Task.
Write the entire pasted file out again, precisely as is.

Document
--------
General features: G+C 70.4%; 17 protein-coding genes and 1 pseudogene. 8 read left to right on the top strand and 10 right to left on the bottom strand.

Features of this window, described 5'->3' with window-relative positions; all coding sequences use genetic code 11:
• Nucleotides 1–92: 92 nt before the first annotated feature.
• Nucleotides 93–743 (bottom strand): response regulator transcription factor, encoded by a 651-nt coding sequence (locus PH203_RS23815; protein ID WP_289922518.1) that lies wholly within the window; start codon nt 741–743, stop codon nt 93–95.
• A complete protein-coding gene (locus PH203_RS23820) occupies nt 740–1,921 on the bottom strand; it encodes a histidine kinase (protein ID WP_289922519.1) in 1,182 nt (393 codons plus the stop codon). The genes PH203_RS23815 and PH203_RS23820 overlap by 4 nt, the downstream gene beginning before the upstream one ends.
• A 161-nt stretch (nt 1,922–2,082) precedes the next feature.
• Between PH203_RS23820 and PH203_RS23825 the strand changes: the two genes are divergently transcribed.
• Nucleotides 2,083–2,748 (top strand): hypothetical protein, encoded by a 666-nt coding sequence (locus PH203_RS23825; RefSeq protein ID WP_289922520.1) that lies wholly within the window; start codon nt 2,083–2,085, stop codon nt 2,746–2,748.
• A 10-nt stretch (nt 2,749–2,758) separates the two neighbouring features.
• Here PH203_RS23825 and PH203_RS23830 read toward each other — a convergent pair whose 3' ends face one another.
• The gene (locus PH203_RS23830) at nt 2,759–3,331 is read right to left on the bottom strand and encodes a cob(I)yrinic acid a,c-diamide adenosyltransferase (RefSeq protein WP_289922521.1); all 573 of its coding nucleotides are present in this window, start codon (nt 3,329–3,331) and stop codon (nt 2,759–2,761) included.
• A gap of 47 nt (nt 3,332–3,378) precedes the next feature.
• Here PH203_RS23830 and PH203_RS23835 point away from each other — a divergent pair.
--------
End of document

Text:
General features: G+C 70.4%; 17 protein-coding genes and 1 pseudogene. 8 read left to right on the top strand and 10 right to left on the bottom strand.

Features of this window, described 5'->3' with window-relative positions; all coding sequences use genetic code 11:
• Nucleotides 1–92: 92 nt before the first annotated feature.
• Nucleotides 93–743 (bottom strand): response regulator transcription factor, encoded by a 651-nt coding sequence (locus PH203_RS23815; protein ID WP_289922518.1) that lies wholly within the window; start codon nt 741–743, stop codon nt 93–95.
• A complete protein-coding gene (locus PH203_RS23820) occupies nt 740–1,921 on the bottom strand; it encodes a histidine kinase (protein ID WP_289922519.1) in 1,182 nt (393 codons plus the stop codon). The genes PH203_RS23815 and PH203_RS23820 overlap by 4 nt, the downstream gene beginning before the upstream one ends.
• A 161-nt stretch (nt 1,922–2,082) precedes the next feature.
• Between PH203_RS23820 and PH203_RS23825 the strand changes: the two genes are divergently transcribed.
• Nucleotides 2,083–2,748 (top strand): hypothetical protein, encoded by a 666-nt coding sequence (locus PH203_RS23825; RefSeq protein ID WP_289922520.1) that lies wholly within the window; start codon nt 2,083–2,085, stop codon nt 2,746–2,748.
• A 10-nt stretch (nt 2,749–2,758) separates the two neighbouring features.
• Here PH203_RS23825 and PH203_RS23830 read toward each other — a convergent pair whose 3' ends face one another.
• The gene (locus PH203_RS23830) at nt 2,759–3,331 is read right to left on the bottom strand and encodes a cob(I)yrinic acid a,c-diamide adenosyltransferase (RefSeq protein WP_289922521.1); all 573 of its coding nucleotides are present in this window, start codon (nt 3,329–3,331) and stop codon (nt 2,759–2,761) included.
• A gap of 47 nt (nt 3,332–3,378) precedes the next feature.
• Here PH203_RS23830 and PH203_RS23835 point away from each other — a divergent pair.